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Monday, February 23, 2009

Inspector Sands in Action

In the last couple of weeks I was reminded that not everyone knows who Inspector Sands is. My friend Jemimah was evacuated from
Queensway Tube station a couple of weeks ago due to a small fire.

Queensway Station Small fire by Jemimah Knight

In true British fashion everyone left the station in an orderly fashion. Jemimah said "People were more curious than panicked. Over the tannoy we first heard "There is a good service on the Central Line" which mildly amused most of us. Then there was a repeated tannoy message asking for Inspector Sands again and again. If I was paranoid I would have thought that was code - it was certainly a recording rather than live tannoy call. Then we were told to please leave the station."

Another friend's brother, Alex, had similar experience of repeatedly hearing an announcement for Inspector Sands at Earl's Court Tube late one night. He said in his blog:

"This was getting really creepy. A dark platform with hardly a soul anywhere and a dismembered voice eerily repeating the same message over and over in the exact same manner.

Since it sounded like it could have been a recording, and by now my curiosity was well and truly piqued, I Googled the phrase. I expected to get no results, assuming that it really was a staff announcement, albeit a strangely delivered one.

After Googling he learnt that it's a coded phrase (which I actually thought a lot more people knew about) to alert staff to a fire alarm going off but without having people running around Dad's Army stylie saying "Don't Panic, Don't Panic"

"Smart. A bit more research and I found some TfL staff saying that it usually means a fire alarm has been tripped and 90% of the time it's a false alarm. There's even a couple of theories on the origin of the name Inspector Sands. "The use of the word "Sands" may be a pun on the fact that staff must investigate and reset the alarm system before a set period of time elapses, as might be measured in a sand-timer, and the station systems automatically switch to a fail-safe evacuation mode. Alternatively, it may reflect the fact that sand can be used to put out fires."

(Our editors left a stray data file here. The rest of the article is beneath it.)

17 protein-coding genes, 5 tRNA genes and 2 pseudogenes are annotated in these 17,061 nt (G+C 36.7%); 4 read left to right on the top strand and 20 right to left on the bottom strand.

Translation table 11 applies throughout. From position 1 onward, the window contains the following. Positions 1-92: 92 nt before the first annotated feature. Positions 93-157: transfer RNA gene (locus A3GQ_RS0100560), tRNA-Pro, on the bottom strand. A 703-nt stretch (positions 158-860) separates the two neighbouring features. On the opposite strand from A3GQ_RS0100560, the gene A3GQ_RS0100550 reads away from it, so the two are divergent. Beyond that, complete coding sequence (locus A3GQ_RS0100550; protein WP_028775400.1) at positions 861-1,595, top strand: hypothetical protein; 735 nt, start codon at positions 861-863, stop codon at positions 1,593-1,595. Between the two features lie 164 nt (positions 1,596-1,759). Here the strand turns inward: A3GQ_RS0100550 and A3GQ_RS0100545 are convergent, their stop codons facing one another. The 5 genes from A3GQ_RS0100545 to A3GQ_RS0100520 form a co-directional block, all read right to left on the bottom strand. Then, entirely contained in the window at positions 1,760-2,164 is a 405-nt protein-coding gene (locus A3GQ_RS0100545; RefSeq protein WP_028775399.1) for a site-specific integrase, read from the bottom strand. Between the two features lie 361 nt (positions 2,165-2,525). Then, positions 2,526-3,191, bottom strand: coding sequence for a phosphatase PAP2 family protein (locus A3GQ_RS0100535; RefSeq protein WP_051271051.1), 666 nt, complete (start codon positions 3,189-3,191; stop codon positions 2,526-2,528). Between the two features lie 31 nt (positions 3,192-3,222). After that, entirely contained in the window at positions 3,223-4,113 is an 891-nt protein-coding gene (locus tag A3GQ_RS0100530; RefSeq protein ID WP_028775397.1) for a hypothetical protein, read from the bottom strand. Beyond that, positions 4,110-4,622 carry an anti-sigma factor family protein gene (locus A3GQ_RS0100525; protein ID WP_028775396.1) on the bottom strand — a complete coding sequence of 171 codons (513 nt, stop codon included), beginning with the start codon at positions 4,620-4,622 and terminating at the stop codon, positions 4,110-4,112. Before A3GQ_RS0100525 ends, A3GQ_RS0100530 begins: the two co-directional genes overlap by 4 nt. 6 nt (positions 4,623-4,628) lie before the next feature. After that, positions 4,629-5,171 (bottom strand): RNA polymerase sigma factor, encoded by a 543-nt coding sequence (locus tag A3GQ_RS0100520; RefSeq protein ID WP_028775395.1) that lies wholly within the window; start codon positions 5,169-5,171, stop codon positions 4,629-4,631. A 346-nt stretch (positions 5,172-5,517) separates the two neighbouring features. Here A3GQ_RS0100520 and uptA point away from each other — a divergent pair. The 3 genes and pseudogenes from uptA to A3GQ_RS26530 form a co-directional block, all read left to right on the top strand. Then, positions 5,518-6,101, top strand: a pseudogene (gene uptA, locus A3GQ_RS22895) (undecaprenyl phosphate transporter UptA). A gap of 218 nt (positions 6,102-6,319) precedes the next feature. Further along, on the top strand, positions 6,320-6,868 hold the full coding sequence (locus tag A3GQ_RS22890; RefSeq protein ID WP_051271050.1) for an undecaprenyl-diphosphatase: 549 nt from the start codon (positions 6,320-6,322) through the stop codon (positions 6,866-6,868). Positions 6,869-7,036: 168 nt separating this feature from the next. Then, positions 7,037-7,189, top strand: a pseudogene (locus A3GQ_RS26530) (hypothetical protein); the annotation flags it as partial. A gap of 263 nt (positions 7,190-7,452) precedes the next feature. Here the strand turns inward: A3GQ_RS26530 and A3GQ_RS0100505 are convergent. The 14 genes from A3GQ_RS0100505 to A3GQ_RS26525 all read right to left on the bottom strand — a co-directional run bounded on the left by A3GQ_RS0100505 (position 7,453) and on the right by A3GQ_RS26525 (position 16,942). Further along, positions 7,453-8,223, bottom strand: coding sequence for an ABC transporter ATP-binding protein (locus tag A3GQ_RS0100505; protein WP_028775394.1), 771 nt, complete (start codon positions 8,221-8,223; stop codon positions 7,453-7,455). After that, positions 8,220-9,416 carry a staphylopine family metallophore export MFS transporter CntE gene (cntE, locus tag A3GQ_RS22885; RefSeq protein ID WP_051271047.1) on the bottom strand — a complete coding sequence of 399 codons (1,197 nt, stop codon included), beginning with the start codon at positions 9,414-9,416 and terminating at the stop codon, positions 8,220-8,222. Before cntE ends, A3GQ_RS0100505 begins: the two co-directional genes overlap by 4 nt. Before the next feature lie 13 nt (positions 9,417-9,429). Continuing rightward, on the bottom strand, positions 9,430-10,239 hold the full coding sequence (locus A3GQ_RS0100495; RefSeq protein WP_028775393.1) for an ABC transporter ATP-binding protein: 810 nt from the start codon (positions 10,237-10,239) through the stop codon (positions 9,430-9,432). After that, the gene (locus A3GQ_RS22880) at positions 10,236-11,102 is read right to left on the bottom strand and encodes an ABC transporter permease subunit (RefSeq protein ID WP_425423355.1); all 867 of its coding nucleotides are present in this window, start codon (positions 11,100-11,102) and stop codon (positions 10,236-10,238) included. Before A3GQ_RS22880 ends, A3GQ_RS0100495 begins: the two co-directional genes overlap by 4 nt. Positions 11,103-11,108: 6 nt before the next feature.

Apparently the Sands name came from theatre evacuation code. Mr Gravel was the code name for a bomb alert. But Inspector Sands is pretty common now, I wonder why don't TfL don't have another code name for the fire alarm being triggered?

It must be a bit awkward if your surname is Sands and you work for the London Underground. Does this mean that you could never be promoted to "Inspector" level? Otherwise you'd be making your way to the control room quite a few times under false pretences.

I'd also like know if there are more coded Inspectors who are called for on the London Underground? Like making an announcement for Inspector Ash if people are seen smoking on a platform, or asking for Inspector Boris if there are people drinking on the Tube?

; Posted by annie mole Monday, February 23, 2009 Permalink COMMENT HERE